Marjane Satrapi's Persepolis is a graphic memoir about growing up during the Iranian Revolution. It's everything the critics have said: poignant, funny, sad etc. But for me, and a I'm sure a lot of other Iranians, it goes beyond that. Everything came back to me when I read this book: school, "brother," "sister," the lies, the filth of everyone with a beard and a chador, the HYPOCRISY!
Satrapi's memoir begins in 1979, the year before I was born, and ends in 1994 a few years after I left Iran. Though she is 11 years older than me, I relate to all of her experiences, from Michael Jackson and "punk" to smashing grapes for home-made wine (that was my grandmother's job) to detesting the hejab and the excessive limitations placed on women. I realized, after a long time of forgetting, that this was a collective experience. Being here, in New York, without any Iranian friends who have actually lived in Iran, it's easy for me to forget that other people hid in bomb shelters and taped their windows. It's easy to forget that everyone had someone in jail or at war or both.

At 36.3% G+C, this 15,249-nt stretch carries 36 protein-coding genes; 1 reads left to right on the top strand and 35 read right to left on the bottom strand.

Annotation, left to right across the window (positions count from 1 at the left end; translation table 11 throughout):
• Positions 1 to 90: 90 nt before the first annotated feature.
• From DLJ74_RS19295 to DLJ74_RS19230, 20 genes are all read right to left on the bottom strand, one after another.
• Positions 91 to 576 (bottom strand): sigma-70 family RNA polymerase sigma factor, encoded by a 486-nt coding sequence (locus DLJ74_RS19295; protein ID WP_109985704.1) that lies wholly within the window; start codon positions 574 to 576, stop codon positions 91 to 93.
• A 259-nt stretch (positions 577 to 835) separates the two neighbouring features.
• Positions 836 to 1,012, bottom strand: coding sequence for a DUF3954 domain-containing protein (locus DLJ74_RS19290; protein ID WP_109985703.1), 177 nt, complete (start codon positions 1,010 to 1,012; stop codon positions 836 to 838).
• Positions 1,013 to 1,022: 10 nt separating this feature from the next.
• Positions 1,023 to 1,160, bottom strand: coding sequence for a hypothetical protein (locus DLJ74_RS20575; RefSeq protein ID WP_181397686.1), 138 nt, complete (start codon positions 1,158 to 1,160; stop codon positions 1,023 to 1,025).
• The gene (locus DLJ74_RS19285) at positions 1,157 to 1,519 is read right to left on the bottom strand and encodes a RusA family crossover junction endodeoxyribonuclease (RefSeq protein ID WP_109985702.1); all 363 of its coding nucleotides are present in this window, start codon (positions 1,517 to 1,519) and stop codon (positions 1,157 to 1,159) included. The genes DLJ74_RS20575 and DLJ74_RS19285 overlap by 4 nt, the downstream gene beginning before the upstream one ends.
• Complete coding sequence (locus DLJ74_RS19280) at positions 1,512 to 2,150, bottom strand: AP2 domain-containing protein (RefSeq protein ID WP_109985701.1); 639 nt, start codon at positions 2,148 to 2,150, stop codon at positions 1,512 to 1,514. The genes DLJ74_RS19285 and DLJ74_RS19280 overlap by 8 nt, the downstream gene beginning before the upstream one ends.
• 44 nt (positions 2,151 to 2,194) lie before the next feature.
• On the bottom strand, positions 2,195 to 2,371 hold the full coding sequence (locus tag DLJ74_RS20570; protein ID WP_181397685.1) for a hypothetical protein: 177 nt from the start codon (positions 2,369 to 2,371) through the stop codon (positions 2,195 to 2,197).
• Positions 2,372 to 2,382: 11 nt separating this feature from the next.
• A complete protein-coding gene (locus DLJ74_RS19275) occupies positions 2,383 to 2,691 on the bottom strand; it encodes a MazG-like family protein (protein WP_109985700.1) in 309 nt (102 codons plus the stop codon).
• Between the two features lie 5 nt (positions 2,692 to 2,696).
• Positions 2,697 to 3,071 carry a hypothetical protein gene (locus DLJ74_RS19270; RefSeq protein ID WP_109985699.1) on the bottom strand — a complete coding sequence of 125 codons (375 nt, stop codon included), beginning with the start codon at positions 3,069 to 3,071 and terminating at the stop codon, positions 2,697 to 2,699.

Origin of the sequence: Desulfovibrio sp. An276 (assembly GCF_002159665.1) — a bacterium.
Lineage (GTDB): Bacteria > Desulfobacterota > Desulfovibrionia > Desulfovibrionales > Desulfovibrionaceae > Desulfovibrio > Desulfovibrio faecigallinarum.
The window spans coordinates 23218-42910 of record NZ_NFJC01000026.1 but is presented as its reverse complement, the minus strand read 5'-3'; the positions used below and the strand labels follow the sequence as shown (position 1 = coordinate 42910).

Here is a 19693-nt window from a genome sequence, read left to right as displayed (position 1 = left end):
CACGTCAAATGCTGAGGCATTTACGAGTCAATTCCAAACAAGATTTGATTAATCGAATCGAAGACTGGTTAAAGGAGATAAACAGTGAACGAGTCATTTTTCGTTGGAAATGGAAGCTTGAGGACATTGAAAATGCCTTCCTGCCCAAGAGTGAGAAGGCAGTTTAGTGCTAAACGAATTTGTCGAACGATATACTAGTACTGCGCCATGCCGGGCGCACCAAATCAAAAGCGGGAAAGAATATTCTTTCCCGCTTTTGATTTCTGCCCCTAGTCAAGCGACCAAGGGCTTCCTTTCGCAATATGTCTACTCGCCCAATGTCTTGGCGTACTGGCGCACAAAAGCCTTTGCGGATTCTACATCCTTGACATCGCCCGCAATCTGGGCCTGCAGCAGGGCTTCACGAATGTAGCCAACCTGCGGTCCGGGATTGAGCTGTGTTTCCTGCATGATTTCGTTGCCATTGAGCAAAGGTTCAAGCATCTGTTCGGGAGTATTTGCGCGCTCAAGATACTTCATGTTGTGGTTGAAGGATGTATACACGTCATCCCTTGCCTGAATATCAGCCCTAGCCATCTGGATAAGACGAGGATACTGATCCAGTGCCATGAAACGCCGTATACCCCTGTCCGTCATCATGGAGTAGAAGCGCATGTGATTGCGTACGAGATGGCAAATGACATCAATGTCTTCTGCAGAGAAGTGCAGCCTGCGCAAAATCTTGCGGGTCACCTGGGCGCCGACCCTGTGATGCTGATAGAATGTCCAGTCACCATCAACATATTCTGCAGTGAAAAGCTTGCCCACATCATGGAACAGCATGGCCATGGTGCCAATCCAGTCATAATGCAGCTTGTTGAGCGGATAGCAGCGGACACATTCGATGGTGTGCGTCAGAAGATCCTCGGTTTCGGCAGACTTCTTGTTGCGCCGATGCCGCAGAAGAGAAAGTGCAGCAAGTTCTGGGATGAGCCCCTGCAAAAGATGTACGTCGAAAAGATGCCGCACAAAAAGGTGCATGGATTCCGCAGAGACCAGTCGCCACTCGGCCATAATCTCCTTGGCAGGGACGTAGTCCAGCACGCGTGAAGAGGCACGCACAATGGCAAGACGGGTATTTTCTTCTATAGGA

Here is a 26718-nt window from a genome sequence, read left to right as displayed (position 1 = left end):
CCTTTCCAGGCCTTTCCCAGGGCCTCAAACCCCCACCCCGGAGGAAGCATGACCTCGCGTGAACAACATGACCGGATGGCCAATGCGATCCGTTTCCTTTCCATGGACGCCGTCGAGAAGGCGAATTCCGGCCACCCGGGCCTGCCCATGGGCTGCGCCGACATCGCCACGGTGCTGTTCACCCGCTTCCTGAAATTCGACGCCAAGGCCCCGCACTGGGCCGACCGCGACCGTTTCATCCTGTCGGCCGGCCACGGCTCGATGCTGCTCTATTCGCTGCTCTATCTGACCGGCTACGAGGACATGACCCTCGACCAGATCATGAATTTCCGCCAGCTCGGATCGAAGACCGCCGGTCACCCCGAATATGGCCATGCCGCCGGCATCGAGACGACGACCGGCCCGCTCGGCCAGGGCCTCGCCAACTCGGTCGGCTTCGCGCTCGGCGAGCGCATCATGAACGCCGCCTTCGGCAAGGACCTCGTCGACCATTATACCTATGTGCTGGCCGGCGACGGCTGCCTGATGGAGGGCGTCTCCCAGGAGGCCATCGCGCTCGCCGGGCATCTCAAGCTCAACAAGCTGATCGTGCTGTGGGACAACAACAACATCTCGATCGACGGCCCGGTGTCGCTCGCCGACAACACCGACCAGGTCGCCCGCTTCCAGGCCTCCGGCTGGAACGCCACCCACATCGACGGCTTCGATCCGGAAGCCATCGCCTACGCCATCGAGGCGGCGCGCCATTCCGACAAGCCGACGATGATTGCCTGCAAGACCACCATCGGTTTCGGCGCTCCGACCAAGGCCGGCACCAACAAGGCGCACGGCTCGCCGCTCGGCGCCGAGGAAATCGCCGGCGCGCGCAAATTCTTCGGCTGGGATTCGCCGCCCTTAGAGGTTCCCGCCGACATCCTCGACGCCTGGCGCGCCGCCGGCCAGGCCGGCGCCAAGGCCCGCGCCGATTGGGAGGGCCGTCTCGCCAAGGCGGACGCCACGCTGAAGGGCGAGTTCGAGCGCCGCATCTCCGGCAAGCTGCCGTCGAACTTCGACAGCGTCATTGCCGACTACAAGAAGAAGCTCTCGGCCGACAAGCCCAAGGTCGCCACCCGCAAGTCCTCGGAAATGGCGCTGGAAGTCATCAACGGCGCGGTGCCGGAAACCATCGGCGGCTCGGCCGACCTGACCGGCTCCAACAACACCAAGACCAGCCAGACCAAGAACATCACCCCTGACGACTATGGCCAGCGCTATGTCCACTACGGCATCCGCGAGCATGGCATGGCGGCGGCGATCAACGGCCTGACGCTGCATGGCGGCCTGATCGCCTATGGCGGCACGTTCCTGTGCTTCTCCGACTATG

It's good to remember all of that: the airport, the streets, the black-market, the parties and the fun we continued to have along with the worry that the wrong person would hear us say the wrong thing. All of it. But it's hard, too. I think I dreamt about my dad, and Tehran last night. I probably will continue to do so for some nights to come.